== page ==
In Figures 12 to 14 we have shown still another type of apparatus for .converting a corrugated web into a herringboned one. Here the corrugated web 64 is led onto a grooved plate 65 which at the entrance end is grooved to conform to the along the plate. Next we contact the web on the ridges or lands of the grooved plate 65 by means of belts 69 passing over sheaves 10. These belts hold the web against the ridges of the plate and cause it to move; but by means which will be understandable upon consideration of such figures as-l, 4, 10 and 11 hereof we drive the belts 69 at a different speed from the belts 66, so that the crests of the corrugations during the travel of the web are either urged forwardly or held back so as to be progressively laid over, by an action which will now be understandable, with the ultimate result of producing at the exit end of the machine the substantially fiat herringboned sheet H. Holding-means 12 will be employed at suitable intervals within the length of travel of the belts.
In Figures 15 to 18 we have shown a type of apparatus for handling a corrugated and creped web 13. This web is threaded between upper and lower series of fingers 14, I! which lie within the crests and valleys of the web as clearly shown in Figure 16. The fingers 14, 15 however taper oil in the plane of the web. 80 as to move the web, we bring against it from either side fiat belts or felts 19, ll passing over sheaves 18 to 19 and 89 to 8|. Holding means 82, 83 are employed throughout the length of the belts as required. The belts are driven at differential speeds as hereinabove explained, so that as the fingers H,
i5 taper ofi, they flatten the sheet by moving parts of it relative to other part so as in effect to lay over the corrugations and form a herringboned product. The progressive occurrence of this action will be understandable from a comparison of Figures 16 and 17 which are respec tive sectional views taken along the machine.
In Figures 19 and 20 we have illustrated still another type of apparatus wherein a web 84 is led against the surface of a grooved cylinder 85 and is caused successively to conform to the surface of the cylinder (whereby it is corrugated lon-= gitudinally and contracted widthwise) by means of appropriate rolls or the like 86 preferably following the principle of successive interdigitation.v A corrugating apparatus of this type is explained more in detail in the copending application of W. W. Rowe entitled Process of producing corrugated papers, Serial No. 34,687, filed August 5, 1935, Patent No. 2,190,680 dated February 20, 1940. For the maintenance of corrugations at least during the formation of adjacent ones, we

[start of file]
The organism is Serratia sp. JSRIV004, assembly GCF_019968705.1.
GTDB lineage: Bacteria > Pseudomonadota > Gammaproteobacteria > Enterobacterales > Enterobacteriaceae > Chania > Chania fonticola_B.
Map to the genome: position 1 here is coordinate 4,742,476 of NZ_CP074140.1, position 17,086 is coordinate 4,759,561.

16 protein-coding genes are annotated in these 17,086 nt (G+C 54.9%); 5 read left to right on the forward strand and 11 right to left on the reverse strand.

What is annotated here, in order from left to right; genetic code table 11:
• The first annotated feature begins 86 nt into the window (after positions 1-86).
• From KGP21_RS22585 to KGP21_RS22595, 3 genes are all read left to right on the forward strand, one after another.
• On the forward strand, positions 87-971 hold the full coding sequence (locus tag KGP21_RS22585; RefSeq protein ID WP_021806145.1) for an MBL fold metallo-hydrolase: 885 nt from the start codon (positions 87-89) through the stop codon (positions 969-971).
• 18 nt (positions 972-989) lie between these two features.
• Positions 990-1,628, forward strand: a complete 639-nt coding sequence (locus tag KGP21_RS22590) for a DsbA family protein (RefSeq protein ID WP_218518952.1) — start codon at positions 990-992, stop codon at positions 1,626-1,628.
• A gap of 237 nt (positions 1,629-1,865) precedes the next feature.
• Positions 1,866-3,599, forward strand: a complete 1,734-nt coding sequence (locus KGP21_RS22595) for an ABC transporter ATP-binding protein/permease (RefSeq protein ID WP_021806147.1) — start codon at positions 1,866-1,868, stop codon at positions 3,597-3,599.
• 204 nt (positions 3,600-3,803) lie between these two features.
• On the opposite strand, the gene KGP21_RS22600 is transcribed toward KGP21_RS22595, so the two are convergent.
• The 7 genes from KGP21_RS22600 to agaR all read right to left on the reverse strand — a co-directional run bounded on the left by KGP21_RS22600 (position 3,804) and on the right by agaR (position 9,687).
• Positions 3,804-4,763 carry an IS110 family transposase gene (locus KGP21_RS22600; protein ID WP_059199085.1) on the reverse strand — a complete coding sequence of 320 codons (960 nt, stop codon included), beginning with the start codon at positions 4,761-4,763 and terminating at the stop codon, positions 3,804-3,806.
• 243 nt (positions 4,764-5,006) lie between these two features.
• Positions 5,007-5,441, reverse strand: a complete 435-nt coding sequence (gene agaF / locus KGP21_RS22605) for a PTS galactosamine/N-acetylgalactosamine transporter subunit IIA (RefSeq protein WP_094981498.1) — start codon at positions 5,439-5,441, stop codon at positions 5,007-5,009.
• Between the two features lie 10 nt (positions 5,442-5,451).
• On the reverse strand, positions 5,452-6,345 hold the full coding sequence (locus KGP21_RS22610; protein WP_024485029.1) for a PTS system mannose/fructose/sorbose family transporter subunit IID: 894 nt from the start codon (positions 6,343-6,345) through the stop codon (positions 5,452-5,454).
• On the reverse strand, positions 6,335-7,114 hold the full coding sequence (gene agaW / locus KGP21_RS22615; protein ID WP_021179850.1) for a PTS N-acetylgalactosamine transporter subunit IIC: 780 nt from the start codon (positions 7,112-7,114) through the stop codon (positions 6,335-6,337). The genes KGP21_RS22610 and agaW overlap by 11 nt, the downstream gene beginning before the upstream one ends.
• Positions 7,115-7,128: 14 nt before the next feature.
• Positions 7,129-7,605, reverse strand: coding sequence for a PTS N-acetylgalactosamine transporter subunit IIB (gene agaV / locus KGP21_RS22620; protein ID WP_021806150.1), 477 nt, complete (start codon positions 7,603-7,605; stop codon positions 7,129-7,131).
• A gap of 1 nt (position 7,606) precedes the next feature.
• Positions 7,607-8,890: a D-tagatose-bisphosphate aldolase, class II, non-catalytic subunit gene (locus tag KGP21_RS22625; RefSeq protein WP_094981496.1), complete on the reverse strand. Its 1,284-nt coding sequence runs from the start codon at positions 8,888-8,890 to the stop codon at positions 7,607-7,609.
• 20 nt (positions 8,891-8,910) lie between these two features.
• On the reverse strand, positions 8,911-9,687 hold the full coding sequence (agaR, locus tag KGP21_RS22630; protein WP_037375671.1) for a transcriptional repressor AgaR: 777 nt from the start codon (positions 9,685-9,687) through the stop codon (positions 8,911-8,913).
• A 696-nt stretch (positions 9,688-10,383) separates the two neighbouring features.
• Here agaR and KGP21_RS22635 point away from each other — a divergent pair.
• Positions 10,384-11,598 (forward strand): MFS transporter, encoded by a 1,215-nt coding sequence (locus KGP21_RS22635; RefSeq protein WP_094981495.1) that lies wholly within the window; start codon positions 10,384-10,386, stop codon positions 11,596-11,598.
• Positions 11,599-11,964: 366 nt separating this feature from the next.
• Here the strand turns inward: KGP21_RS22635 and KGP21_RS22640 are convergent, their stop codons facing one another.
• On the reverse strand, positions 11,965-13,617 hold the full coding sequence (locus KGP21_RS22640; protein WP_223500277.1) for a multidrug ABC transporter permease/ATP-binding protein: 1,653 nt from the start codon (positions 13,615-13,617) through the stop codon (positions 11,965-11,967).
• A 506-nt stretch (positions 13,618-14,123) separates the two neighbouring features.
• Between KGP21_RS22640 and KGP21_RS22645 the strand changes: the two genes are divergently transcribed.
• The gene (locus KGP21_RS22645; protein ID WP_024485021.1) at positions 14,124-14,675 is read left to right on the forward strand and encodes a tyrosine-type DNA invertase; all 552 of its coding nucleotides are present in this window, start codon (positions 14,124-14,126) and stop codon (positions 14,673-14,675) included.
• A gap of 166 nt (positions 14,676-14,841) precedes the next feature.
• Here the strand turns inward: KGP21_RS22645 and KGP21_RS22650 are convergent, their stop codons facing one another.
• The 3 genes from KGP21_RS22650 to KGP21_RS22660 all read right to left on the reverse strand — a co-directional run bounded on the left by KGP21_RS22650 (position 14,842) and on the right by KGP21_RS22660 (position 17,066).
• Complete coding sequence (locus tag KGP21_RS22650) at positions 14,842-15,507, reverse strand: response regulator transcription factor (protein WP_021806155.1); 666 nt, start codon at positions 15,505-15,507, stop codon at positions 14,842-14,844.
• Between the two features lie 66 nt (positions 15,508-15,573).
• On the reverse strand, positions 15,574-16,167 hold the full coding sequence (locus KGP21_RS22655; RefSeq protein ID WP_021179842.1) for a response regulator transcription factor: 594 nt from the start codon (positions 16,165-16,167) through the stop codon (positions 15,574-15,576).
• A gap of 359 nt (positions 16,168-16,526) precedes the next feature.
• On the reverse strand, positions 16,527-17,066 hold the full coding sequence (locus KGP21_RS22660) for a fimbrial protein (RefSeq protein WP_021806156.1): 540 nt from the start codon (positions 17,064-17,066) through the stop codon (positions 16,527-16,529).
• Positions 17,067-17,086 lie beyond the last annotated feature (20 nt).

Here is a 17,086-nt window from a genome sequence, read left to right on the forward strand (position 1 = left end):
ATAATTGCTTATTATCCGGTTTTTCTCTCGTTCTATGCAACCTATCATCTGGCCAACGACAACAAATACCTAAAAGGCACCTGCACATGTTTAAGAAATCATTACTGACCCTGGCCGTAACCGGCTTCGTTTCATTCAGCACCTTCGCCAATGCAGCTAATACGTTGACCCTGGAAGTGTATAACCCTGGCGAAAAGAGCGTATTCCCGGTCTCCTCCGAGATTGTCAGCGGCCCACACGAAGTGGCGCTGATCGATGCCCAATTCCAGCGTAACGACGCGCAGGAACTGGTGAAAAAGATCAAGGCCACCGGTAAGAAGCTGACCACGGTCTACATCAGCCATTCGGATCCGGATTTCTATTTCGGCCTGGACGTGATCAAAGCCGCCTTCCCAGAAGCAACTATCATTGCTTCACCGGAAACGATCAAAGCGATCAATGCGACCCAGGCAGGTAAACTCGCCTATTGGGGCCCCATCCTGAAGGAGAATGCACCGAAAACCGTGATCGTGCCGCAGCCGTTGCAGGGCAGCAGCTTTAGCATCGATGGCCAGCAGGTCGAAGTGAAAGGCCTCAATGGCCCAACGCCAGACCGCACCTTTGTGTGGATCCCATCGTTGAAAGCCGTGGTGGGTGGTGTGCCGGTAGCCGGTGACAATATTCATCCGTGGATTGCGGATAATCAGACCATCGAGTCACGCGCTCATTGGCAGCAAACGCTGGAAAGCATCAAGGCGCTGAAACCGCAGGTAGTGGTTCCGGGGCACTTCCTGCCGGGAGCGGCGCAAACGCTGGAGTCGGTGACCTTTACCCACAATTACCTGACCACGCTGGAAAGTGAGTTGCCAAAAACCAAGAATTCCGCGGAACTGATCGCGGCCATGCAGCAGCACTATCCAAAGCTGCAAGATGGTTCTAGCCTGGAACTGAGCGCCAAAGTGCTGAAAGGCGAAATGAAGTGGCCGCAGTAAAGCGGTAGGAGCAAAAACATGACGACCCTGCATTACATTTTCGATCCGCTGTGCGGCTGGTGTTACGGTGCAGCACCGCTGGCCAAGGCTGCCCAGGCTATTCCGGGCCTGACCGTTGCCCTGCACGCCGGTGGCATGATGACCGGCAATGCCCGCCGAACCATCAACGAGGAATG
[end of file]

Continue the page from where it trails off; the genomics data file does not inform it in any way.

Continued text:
prefer to employ adhesive means which may be applied if desired from a pan 8! to the cylinder 85 by means of rolls 88, 99 and 90. The adhesive can howeverbe applied to the web 84 if desired. Also it may be applied all over the web or cylinder or in selected areas only such as the bases of the grooves or the lands of the grooves in the cylinder 95. The web having thus been corrugated is removed from the cylinderby means of a knife 9|. A portion of this knife is shown in detail in Figure 20 and it will be noted that it is grooved below as at 92 to cause it to conform to the grooved surface of the cylinder and is grooved above as at 93 for a purpose hereinafter to be explained. The grooves 93 as will also be noted taper off to nothing so that at its right hand end the upper surface of the knife becomes smooth.
The web 89 as it is led onto the cylinder 95 may be in creped condition, in which event the doctor 9i may be a mere scraper for removing the web. If however the web 94 is plain as it is led onto the surface of the cylinder 86, the doctor or knife 95' may be caused to crepe it whereby to give it longitudinal stretchability as it removes it from the cylinder. If the web has been cemented to the cylinder 85 all over, it will be necessary to employ a knife the leading end or creping V of which lies wholly in a plane radial to the cylinder 85; and we have illustrated such a knife.
As the web comes off over the knife, we press it against the surface of the knife by means of a belt 96 passing over sheaves 95 and 99 and appropriately driven at a speed proper for the removal of the web without undesirably removing stretchability from it. Back up or holding means 9'! will likewise be employed. Because the grooves 93 in the knife taper off as shown in Figure 20 this factor in and of itself has an obvious tend ency to lay the corrugations down, i. e., to hold them back, so that the herringboned :efiect is assasie produced. It will be recalled that the paper is being driven along the lands of the grooves 93 by the belt 94 but is undriven in the grooves 93. Thus there is a drag on the paper sufiicient to lay over the corrugations. This action is enhanced. where adhesive is employed, by the resistance of the adhesive to slippage in the grooves 93. Also if desired fingers (not shown) may be caused to enter these grooves above the web and impose still more resistance to the movement of the web. 7